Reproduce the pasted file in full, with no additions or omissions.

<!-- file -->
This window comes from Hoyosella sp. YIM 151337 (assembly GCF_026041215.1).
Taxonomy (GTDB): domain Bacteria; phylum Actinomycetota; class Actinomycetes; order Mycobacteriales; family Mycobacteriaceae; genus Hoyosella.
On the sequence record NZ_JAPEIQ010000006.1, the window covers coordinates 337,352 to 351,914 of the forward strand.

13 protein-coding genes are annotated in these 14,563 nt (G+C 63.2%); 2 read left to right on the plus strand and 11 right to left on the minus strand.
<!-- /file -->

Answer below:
This window comes from Hoyosella sp. YIM 151337 (assembly GCF_026041215.1).
Taxonomy (GTDB): domain Bacteria; phylum Actinomycetota; class Actinomycetes; order Mycobacteriales; family Mycobacteriaceae; genus Hoyosella.
On the sequence record NZ_JAPEIQ010000006.1, the window covers coordinates 337,352 to 351,914 of the forward strand.

13 protein-coding genes are annotated in these 14,563 nt (G+C 63.2%); 2 read left to right on the plus strand and 11 right to left on the minus strand.